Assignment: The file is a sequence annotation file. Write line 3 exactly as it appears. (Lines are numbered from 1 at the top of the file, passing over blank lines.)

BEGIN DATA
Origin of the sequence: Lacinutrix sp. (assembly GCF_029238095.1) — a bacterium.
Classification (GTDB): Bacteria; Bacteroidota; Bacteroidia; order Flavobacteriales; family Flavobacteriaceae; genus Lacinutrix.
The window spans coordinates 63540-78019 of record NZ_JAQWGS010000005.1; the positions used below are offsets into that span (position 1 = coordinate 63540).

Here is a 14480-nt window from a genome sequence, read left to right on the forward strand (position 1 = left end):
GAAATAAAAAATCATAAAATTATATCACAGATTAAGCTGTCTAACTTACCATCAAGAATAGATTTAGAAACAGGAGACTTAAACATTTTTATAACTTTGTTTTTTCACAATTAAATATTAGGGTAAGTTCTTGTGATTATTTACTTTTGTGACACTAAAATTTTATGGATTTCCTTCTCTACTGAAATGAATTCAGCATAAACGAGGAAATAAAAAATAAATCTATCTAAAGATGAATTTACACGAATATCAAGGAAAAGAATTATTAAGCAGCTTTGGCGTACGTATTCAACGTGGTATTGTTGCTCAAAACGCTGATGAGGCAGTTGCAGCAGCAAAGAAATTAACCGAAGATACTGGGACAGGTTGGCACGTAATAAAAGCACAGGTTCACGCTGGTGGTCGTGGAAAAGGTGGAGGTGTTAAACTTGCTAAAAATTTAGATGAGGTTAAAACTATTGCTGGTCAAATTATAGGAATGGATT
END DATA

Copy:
The window spans coordinates 63540-78019 of record NZ_JAQWGS010000005.1; the positions used below are offsets into that span (position 1 = coordinate 63540).